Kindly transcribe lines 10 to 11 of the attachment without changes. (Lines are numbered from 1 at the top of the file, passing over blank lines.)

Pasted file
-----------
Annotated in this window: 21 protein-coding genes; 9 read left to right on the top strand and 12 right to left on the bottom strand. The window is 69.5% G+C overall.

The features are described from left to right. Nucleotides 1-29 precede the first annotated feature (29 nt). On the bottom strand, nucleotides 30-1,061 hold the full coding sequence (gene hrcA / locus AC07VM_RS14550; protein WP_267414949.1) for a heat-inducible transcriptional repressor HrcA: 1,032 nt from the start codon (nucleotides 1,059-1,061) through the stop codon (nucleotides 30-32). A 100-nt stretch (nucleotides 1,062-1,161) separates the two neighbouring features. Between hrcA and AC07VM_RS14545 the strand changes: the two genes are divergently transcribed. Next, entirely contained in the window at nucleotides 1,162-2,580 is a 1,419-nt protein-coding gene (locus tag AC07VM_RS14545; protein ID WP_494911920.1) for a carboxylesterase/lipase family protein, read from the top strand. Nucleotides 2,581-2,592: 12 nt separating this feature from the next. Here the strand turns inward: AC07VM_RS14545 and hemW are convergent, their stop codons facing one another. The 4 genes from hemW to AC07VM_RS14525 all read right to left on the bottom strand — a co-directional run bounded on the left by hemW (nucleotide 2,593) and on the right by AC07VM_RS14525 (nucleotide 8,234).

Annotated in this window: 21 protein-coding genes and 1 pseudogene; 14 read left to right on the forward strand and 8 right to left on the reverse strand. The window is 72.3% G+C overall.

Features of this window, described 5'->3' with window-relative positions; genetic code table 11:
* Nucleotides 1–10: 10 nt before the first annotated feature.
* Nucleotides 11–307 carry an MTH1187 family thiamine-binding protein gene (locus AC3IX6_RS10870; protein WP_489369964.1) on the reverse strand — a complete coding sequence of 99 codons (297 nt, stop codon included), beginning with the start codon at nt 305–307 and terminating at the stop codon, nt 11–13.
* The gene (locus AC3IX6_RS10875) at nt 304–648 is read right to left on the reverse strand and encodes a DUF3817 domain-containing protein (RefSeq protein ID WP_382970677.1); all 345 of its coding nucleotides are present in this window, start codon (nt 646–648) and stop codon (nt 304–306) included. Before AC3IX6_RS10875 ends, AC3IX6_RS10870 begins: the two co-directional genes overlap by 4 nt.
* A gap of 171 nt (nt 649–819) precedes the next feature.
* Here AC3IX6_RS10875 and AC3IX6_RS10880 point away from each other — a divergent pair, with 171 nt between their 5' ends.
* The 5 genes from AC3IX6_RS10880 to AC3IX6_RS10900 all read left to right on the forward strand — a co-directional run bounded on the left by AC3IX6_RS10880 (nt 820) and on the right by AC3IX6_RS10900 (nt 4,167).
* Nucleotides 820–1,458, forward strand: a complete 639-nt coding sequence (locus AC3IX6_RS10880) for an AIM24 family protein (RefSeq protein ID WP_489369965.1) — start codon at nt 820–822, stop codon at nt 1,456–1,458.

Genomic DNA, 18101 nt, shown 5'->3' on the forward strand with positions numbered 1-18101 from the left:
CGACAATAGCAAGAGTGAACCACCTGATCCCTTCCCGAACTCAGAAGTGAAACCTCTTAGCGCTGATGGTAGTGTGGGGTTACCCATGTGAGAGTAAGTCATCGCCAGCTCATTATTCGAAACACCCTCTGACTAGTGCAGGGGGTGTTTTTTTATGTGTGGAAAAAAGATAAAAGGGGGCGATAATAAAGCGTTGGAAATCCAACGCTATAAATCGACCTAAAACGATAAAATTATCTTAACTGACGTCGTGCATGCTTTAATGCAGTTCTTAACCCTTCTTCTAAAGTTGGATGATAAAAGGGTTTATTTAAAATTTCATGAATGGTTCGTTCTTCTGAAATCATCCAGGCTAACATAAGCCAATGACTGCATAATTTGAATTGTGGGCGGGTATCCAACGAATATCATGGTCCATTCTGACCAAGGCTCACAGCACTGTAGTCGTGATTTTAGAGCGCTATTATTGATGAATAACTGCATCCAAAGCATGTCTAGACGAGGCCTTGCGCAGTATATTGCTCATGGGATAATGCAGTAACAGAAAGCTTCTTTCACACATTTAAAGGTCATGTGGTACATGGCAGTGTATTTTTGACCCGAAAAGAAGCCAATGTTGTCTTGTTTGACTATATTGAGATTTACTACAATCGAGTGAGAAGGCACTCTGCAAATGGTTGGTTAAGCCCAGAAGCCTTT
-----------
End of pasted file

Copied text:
* The 5 genes from AC3IX6_RS10880 to AC3IX6_RS10900 all read left to right on the forward strand — a co-directional run bounded on the left by AC3IX6_RS10880 (nt 820) and on the right by AC3IX6_RS10900 (nt 4,167).
* Nucleotides 820–1,458, forward strand: a complete 639-nt coding sequence (locus AC3IX6_RS10880) for an AIM24 family protein (RefSeq protein ID WP_489369965.1) — start codon at nt 820–822, stop codon at nt 1,456–1,458.